NZ Rugby shares the blame for poach­ing scan­dal

The Northern Advocate - - Sport - Adam Pearse

For those in the know, it was the worst-kept se­cret in rugby. Schools with cash to burn were look­ing out­side their school, their city and even their coun­try to find the next 1st XV rugby su­per­star.

As sec­ondary school rugby’s pro­file in New Zealand has blos­somed and the fi­nan­cial ben­e­fits have be­come clear, high-pro­file schools would spare no ex­pense to gain any kind of up­per-hand they could over the rest of the com­pe­ti­tion, di­lut­ing the sanc­tity of rugby com­pe­ti­tion in this coun­try.

And New Zealand Rugby stood by and did noth­ing.

While the likes of Saint Kentigern’s Col­lege and Kings Col­lege have copped most of the flak, the game’s govern­ing body needs to take a hard look in the mirror. You may think it’s un­fair to put NZ Rugby in the spot­light but it must have known about the sus­pect be­hav­iour from a num­ber of schools and sim­ply let it hap­pen.

The only other op­tion is that it didn’t know any­thing about it which would sug­gest even larger signs of in­com­pe­tence which would re­quire ex­ten­sive re­view. The truth of it is, this scan­dal falls di­rectly in the lap of Steve Tew and com­pany who failed to act be­fore things reached the tip­ping point.

They rep­re­sent the game on a na­tional scale and there­fore have the re­spon­si­bil­ity to en­sure the game’s value of com­pe­ti­tion at any level whether it be the top flight or pri­mary school rippa.

In terms of the schools them­selves, I don’t hold much sym­pa­thy for ei­ther St Kents or the other Auck­land schools. Make no mis­take, the rea­son St Kents have been sin­gled out is be­cause they played the game bet­ter than the rest and it has only at­tracted sig­nif­i­cant at­ten­tion be­cause now the Auck­land schools have fi­nally ac­cepted that they lost.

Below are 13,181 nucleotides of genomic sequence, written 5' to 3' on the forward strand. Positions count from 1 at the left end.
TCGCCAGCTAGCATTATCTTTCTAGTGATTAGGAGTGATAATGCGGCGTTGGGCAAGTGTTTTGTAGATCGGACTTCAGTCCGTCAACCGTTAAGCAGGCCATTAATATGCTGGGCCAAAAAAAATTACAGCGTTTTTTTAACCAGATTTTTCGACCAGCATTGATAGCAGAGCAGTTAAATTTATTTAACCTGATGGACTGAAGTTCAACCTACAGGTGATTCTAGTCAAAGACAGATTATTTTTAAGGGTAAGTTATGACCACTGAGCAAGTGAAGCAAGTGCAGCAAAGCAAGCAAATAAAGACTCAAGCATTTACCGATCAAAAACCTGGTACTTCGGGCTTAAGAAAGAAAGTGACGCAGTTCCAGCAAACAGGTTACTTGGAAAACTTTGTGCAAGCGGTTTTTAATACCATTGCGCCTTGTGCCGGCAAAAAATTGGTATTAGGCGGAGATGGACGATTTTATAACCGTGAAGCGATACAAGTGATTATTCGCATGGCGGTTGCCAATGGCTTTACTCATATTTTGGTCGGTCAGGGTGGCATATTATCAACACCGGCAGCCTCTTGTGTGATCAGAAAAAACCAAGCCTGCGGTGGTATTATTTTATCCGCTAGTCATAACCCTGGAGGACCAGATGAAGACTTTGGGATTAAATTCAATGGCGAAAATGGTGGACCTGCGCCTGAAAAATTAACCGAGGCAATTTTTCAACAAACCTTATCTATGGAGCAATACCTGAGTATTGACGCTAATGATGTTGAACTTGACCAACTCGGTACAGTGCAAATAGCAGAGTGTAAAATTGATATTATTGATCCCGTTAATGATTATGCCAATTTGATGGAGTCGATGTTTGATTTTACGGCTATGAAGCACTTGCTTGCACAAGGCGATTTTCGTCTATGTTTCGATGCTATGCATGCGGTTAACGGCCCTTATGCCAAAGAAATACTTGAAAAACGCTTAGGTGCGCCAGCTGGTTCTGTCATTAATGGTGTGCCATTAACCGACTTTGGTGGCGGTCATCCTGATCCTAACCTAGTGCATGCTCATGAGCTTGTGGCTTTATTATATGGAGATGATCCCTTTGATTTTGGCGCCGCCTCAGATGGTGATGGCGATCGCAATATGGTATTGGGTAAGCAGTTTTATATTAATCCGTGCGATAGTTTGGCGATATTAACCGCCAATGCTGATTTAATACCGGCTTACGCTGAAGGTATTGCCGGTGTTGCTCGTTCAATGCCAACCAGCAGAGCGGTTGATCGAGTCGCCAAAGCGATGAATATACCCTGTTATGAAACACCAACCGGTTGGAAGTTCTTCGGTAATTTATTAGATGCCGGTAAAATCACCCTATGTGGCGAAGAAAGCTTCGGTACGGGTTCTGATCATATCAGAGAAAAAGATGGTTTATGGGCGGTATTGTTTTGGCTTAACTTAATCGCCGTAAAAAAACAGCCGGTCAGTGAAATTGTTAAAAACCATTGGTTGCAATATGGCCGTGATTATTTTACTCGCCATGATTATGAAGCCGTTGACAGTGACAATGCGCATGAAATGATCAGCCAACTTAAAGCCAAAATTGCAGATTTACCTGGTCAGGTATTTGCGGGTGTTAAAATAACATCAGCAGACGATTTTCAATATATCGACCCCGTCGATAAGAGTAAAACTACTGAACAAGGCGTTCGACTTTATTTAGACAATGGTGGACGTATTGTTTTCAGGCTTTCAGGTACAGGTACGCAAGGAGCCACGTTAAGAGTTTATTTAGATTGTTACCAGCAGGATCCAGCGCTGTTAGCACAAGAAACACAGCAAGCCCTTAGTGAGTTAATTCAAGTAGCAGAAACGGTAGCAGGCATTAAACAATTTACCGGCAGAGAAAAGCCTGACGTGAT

You can’t tell me if the shoe was on the other foot and Auck­land Gram­mar had the funds to dom­i­nate the high school rugby scene, they wouldn’t be the ones stay­ing mum on this whole poach­ing or­deal. An ide­ol­ogy of ruth­less poach­ing has per­verted the game at a sec­ondary school level and St Kents seem to have made peace with that and run with it.

It’s the smaller schools with nat­u­rally tal­ented play­ers who are get­ting stolen in their fi­nal years who I feel sorry for. They have been cry­ing out for years for in­ter­ven­tion and only through our most pop­u­lar 1st XV com­pe­ti­tion has this been blown open.

"The game’s govern­ing body needs to take a hard look in the mirror.

As for the drivel be­ing trot­ted out about how St Kents are the ones ru­in­ing the spirit of the game, it’s to­tal hypocrisy and some­thing that ev­ery­one can see through. It is a tech­nique used across all sports of­ten masked un­der the term “re­cruit­ment” and driven al­most solely by money. That’s at the heart of it all, at the end of the day.

With games be­ing shown on tele­vi­sion, it presents a huge fi­nan­cial op­por­tu­nity for schools that do well on the na­tional stage. When sport gets to that level, the gen­tle­manly as­pect quickly dis­solves to be re­placed with the need to win and the ben­e­fits that fol­low. But the sick­en­ing byprod­uct of this scan­dal is the ef­fect it has on the play­ers.

These are teenagers who are of­fered the chance of a life­time - some­thing that could be the start of a glit­ter­ing ca­reer in the na­tional game - and have now been re­duced to pawns in a game played by ti­tle­hun­gry acad­emy coaches and as­set-mea­sur­ing prin­ci­pals that want to sit back and say to their ad­ver­saries ‘My rugby squad is big­ger than yours’. If NZ Rugby won’t take charge, these schools need to take it upon them­selves to act in ac­cor­dance with the val­ues they teach.


St Kentigerns Col­lege is in the eye of the storm but there are wider is­sues in play.

Newspapers in English

Newspapers from New Zealand

© PressReader. All rights reserved.